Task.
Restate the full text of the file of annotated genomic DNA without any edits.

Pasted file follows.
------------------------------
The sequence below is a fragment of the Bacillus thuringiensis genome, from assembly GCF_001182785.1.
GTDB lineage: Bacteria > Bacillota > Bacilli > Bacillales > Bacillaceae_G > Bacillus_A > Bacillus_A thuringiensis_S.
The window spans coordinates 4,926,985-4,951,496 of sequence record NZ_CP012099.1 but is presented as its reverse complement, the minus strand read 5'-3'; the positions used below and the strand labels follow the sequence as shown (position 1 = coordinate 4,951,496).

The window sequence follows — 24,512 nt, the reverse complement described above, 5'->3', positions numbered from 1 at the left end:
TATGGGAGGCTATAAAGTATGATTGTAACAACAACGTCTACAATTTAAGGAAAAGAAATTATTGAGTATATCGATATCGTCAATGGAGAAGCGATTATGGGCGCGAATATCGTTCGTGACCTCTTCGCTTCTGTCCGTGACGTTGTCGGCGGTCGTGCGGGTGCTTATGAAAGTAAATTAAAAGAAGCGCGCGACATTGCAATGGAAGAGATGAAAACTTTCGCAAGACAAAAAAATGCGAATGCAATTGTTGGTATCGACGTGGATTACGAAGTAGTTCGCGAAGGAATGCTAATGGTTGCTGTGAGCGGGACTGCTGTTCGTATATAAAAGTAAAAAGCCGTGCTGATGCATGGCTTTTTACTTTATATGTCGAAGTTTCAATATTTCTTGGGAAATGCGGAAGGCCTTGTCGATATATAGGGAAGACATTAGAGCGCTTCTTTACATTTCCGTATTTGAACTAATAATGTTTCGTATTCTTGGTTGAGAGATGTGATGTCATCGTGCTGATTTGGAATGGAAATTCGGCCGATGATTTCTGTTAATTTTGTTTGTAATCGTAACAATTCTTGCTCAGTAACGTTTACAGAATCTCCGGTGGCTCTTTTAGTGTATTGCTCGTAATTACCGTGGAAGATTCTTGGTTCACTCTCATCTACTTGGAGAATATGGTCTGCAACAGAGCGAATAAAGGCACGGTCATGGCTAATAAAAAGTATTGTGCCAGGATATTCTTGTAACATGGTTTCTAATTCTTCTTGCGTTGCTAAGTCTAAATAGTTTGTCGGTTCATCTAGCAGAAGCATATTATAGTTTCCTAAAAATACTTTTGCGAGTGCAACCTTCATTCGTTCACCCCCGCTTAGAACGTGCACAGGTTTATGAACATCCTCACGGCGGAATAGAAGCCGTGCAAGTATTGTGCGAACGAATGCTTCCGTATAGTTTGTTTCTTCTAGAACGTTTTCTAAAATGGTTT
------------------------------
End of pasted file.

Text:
The sequence below is a fragment of the Bacillus thuringiensis genome, from assembly GCF_001182785.1.
GTDB lineage: Bacteria > Bacillota > Bacilli > Bacillales > Bacillaceae_G > Bacillus_A > Bacillus_A thuringiensis_S.
The window spans coordinates 4,926,985-4,951,496 of sequence record NZ_CP012099.1 but is presented as its reverse complement, the minus strand read 5'-3'; the positions used below and the strand labels follow the sequence as shown (position 1 = coordinate 4,951,496).

The window sequence follows — 24,512 nt, the reverse complement described above, 5'->3', positions numbered from 1 at the left end:
TATGGGAGGCTATAAAGTATGATTGTAACAACAACGTCTACAATTTAAGGAAAAGAAATTATTGAGTATATCGATATCGTCAATGGAGAAGCGATTATGGGCGCGAATATCGTTCGTGACCTCTTCGCTTCTGTCCGTGACGTTGTCGGCGGTCGTGCGGGTGCTTATGAAAGTAAATTAAAAGAAGCGCGCGACATTGCAATGGAAGAGATGAAAACTTTCGCAAGACAAAAAAATGCGAATGCAATTGTTGGTATCGACGTGGATTACGAAGTAGTTCGCGAAGGAATGCTAATGGTTGCTGTGAGCGGGACTGCTGTTCGTATATAAAAGTAAAAAGCCGTGCTGATGCATGGCTTTTTACTTTATATGTCGAAGTTTCAATATTTCTTGGGAAATGCGGAAGGCCTTGTCGATATATAGGGAAGACATTAGAGCGCTTCTTTACATTTCCGTATTTGAACTAATAATGTTTCGTATTCTTGGTTGAGAGATGTGATGTCATCGTGCTGATTTGGAATGGAAATTCGGCCGATGATTTCTGTTAATTTTGTTTGTAATCGTAACAATTCTTGCTCAGTAACGTTTACAGAATCTCCGGTGGCTCTTTTAGTGTATTGCTCGTAATTACCGTGGAAGATTCTTGGTTCACTCTCATCTACTTGGAGAATATGGTCTGCAACAGAGCGAATAAAGGCACGGTCATGGCTAATAAAAAGTATTGTGCCAGGATATTCTTGTAACATGGTTTCTAATTCTTCTTGCGTTGCTAAGTCTAAATAGTTTGTCGGTTCATCTAGCAGAAGCATATTATAGTTTCCTAAAAATACTTTTGCGAGTGCAACCTTCATTCGTTCACCCCCGCTTAGAACGTGCACAGGTTTATGAACATCCTCACGGCGGAATAGAAGCCGTGCAAGTATTGTGCGAACGAATGCTTCCGTATAGTTTGTTTCTTCTAGAACGTTTTCTAAAATGGTTT